From June 2017 to June 2018, I worked as a Full-Time Software Engineer. I was all set to leave work at the end of the summer and return to Georgia Tech as a full-time Master’s Student for the Fall 2018 semester, but I suddenly got offered this unique opportunity by Duke TIP to teaching high schoolers Programming and AI. I jumped at the opportunity. Friday June 22nd, 2018 was my last day as an engineer, and Saturday morning on June 23rd I was already flying out to Houson for Rice University.
The next four weeks, I taught 2 classes:
- Applications, Algorithms, Computers: Modern Programming @ Rice University
- Artificial Intelligence @ Georgia Tech
The first class, I was a temp hire – I was only there for the final week, since the previous instructor for the course was unable to teach that final week of the program. So, I was responsible for making sure these 18 students understood Python well enough that in just 5 days, I could teach them the basics of Web Development, and by the end of the week, each student would have used the Flask framework to make a really simple Twitter clone. Despite my limited time with the students, this was an overwhelming success.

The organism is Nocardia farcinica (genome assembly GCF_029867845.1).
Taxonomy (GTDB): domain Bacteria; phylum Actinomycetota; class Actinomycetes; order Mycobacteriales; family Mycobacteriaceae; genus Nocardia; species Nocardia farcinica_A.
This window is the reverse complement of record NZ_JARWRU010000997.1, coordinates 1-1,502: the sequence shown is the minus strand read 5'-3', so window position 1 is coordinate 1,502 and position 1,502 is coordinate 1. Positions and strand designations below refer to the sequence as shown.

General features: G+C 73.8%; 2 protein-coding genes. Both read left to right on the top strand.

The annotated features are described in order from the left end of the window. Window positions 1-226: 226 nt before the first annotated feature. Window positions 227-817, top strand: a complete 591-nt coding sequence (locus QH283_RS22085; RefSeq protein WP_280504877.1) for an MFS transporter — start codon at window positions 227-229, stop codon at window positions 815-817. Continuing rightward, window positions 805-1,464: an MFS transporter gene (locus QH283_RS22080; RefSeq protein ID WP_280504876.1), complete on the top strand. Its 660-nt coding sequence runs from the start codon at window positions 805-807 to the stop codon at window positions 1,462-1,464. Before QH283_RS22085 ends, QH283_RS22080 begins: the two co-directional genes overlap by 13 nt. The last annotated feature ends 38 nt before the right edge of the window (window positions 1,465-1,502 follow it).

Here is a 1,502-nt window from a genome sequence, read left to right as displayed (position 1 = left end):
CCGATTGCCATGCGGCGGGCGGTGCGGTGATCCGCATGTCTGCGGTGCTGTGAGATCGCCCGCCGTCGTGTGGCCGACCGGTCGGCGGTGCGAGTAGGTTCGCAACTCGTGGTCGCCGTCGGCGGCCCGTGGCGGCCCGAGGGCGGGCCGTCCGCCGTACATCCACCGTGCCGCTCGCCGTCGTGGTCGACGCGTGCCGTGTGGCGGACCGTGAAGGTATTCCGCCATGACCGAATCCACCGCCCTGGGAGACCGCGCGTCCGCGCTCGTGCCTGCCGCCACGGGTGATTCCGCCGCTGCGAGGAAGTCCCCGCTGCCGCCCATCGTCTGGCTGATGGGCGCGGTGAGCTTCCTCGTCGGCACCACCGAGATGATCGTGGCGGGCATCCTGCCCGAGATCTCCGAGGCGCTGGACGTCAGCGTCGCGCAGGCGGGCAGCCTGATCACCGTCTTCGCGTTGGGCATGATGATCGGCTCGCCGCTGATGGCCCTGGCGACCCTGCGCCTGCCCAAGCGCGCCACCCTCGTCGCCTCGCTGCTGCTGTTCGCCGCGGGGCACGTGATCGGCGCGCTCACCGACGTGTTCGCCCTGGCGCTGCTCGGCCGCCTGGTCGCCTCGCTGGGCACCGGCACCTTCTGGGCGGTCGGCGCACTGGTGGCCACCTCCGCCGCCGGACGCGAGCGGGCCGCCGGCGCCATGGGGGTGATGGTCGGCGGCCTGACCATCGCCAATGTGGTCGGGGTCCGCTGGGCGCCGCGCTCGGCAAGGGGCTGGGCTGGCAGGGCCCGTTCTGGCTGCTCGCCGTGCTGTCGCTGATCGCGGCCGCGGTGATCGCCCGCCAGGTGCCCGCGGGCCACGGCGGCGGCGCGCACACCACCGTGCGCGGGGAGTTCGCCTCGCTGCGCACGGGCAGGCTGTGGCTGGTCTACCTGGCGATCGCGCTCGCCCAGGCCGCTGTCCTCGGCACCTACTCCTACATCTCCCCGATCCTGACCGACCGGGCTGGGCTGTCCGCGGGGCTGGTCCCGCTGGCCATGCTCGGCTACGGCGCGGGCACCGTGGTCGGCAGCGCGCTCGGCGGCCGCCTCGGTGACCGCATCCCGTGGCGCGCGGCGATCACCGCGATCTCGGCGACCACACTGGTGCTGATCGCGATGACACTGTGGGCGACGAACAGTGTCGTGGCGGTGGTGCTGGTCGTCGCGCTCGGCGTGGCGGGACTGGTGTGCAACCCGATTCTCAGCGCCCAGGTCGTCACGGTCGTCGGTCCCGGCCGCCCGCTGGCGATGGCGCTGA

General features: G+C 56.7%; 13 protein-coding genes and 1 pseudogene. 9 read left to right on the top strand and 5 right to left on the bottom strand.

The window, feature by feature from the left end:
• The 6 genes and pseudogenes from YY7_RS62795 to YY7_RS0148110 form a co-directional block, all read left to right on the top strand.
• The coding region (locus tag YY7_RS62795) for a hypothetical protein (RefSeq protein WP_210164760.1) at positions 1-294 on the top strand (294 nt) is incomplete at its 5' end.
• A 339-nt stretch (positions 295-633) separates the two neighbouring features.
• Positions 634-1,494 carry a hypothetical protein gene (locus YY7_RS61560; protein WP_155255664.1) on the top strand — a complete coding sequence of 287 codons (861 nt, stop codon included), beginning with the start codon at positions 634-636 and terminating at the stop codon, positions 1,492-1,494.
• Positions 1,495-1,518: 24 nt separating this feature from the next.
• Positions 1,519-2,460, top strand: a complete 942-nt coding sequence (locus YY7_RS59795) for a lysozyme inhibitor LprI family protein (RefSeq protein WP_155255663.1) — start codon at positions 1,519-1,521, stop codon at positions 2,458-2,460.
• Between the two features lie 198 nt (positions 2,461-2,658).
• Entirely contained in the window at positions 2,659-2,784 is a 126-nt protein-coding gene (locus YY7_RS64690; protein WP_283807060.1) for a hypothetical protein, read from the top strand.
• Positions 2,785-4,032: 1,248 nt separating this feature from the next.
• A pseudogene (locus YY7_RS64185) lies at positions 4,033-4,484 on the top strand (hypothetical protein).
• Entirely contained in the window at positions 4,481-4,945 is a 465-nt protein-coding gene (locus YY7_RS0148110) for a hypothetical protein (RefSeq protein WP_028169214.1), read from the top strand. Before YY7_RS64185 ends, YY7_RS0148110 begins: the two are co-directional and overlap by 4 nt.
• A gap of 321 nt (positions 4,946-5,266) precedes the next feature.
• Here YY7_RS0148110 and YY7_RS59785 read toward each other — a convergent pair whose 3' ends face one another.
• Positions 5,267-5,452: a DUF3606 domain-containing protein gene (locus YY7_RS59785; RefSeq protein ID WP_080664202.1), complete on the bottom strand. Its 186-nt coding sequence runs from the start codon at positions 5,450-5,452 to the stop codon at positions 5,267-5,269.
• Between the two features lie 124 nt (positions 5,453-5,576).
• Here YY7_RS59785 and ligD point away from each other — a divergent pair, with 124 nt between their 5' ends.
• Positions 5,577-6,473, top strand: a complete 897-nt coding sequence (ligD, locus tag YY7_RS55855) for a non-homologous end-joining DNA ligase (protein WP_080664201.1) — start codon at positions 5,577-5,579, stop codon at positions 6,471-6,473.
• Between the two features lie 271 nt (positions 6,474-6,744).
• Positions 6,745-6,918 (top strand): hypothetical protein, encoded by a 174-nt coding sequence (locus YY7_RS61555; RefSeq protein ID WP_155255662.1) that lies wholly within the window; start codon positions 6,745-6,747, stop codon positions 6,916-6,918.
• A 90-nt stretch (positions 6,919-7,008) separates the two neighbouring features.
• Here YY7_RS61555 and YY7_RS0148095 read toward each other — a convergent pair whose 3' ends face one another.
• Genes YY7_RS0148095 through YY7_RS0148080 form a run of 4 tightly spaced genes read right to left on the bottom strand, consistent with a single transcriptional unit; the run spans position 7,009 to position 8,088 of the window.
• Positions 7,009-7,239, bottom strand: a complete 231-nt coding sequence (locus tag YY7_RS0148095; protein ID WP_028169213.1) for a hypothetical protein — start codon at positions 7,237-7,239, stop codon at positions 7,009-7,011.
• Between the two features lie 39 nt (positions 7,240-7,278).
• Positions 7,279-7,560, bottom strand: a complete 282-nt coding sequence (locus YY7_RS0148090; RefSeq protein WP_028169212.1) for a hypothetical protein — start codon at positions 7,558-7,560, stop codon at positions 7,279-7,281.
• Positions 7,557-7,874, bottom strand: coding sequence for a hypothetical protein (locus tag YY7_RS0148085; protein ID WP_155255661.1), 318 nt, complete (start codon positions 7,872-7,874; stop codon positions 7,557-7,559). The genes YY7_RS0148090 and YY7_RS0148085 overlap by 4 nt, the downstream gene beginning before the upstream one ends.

The true hero was my Teaching Assistant, Noah Spiner, who held the class together all three weeks and made my transition into the classroom with these new kids a smooth one.
Just 7 days after my arrival there, it was time to say goodbye. I had parent-teacher conferences with each of my students’ parents. It was a wonderful experience – my students genuinely felt that I’d impacted them in that short 1-week we were here together, and parents loved how I’d manaded to inspire their kids.
This is the part of the teaching experience I was really psyched about – the chance to teach high schoolers AI! I was tasked with crafting the curriculum end-to-end, including crafting syllabi, conducting lectures, creating assignments.
You can see my syllabus here. It offered a mix of the serious topics (Fundamentals of Python, Graph Search, Machine Learning, Natural Language Processing) and fun games and activities the class really enjoyed (Bot or Not?, Jeopardy Review sessions, AI Rap Battle, Robotics Lab Field Trip).
Three whole weeks somehow flew by, and I could see from the looks on my students’ faces that they felt the impact of my teaching. This was worth it all. This was worth the additional 2-3 hours I’d spend nightly preparing material for the next day, this was worth having to overcome my fear of standing in front of crowds, and this was definitely worth forgoing the additional month of full-time work experience I could’ve had instead.
I’ve published the syllabus here for you to use to create your own AI course. If you find any of the resources here to be helpful in teaching, I would love to hear about it! Feel free to email me about your experiences with the curriculum.